Protein’s role in immune system after heart attack to get a closer look
Matthew Bersi plans to investigate the role of a protein in potential immunotherapeutic treatment strategies for inflammatory cardiovascular disorders
Heart attacks are caused by one or more blocked blood vessels, and physicians can restore blood flow in the heart with a stent or by bypassing the blockages with new vessels. A mechanical engineer at Washington University in St. Louis plans to take a closer look at how those blood vessels remodel in response to blocking a particular protein and the effect of that action on the immune system.
Matthew Bersi, assistant professor of mechanical engineering & materials science in the McKelvey School of Engineering, received a three-year, $750,000 grant from the National Institutes of Health (NIH) to study the role of the cadherin-11 protein in the mechanical injury of blood vessels after a heart attack and how cells respond to promote disease. The grant is a continuation of NIH-funded mechanobiology research he began as a postdoctoral researcher at Vanderbilt University.
Previously, Bersi found in a mouse model that blocking activity of the cadherin-11 protein after a heart attack had a beneficial effect in the heart — the heart was not as damaged as it would have been with the protein, but had a detrimental effect on the remodeling of blood vessels.
“In the early work, we found that by modulating the activity of this protein, we’re affecting the immune system, and that change in the immune system is causing the disease to be worse in the vasculature,” Bersi said. “Now, we’re investigating the mechanisms behind that to identify new directions in the treatment of this pathology. Our hypothesis is that we would alter the immune activity contributing to the disease and reduce the vessel remodeling.”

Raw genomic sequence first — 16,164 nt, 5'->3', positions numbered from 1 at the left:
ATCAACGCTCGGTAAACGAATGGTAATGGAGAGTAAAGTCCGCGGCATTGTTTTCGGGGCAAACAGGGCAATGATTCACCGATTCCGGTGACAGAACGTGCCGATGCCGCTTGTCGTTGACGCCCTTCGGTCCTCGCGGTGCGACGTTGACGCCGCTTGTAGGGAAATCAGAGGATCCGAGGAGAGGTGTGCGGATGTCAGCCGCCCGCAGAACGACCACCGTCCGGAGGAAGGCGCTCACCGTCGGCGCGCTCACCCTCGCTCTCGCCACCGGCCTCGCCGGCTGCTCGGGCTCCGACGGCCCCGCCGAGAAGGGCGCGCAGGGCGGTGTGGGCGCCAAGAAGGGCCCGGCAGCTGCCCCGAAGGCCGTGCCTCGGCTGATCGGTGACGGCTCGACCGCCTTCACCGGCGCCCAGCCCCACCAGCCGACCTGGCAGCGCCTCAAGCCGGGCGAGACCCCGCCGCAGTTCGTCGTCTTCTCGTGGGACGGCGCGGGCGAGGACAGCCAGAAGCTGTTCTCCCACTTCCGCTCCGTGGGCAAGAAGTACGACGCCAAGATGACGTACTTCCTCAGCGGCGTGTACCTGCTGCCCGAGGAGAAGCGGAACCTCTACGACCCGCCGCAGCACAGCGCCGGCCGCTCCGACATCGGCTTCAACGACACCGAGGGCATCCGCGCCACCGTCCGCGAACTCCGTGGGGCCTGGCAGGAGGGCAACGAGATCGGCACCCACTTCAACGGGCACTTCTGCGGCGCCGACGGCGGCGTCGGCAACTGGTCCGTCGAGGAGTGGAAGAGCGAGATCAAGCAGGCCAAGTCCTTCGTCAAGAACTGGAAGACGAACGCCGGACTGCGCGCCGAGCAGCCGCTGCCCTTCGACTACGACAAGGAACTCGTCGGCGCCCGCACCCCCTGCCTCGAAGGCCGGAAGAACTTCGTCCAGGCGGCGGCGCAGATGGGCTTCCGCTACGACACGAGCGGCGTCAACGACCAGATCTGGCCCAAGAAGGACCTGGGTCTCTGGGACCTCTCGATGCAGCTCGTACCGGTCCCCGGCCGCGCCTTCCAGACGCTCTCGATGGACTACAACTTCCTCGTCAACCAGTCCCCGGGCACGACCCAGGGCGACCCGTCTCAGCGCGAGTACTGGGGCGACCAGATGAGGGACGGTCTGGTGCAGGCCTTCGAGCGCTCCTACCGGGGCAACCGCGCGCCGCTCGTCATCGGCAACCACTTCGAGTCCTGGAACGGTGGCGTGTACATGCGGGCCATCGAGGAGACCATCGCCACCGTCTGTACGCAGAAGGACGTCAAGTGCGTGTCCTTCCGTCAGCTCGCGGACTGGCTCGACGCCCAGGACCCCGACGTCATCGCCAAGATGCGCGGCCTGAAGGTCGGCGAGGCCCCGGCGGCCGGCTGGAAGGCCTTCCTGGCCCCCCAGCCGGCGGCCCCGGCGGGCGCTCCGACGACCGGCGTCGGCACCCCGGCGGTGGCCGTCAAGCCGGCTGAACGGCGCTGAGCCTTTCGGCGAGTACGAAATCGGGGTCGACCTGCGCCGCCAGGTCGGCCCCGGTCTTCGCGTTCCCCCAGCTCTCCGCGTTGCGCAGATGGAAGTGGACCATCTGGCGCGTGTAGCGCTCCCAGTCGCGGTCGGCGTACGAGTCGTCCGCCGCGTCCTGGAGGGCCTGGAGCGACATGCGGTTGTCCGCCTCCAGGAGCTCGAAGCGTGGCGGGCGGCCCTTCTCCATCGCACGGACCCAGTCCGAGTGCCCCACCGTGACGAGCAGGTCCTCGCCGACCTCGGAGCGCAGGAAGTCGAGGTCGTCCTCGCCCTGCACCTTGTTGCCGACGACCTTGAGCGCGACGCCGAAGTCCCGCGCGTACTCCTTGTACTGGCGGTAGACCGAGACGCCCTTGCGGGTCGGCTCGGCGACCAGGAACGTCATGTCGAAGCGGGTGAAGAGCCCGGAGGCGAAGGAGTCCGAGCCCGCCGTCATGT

Cadherin-11 acts as a receptor on the outside of cells that binds to and signals to other cells. This activity may lead to injuries to cells or to fibrosis, where the tissue gets stiff and hard. A heart with fibrotic tissue doesn’t function normally and can lead to heart failure.
“With a mechanical injury in a vessel wall, cells may be responding in a way that is changing how the immune system responds to that injury,” Bersi said. “We’re looking at the relationship between the mechanobiology of the tissue and immunobiology, or how the immune system responds to the mechanical responses of the cells in the tissue.”
Bersi plans to continue the research in a mouse model and to develop a computational model as well, both in an effort to identify potential immunotherapeutic treatment strategies for cardiovascular disorders fueled by inflammation.
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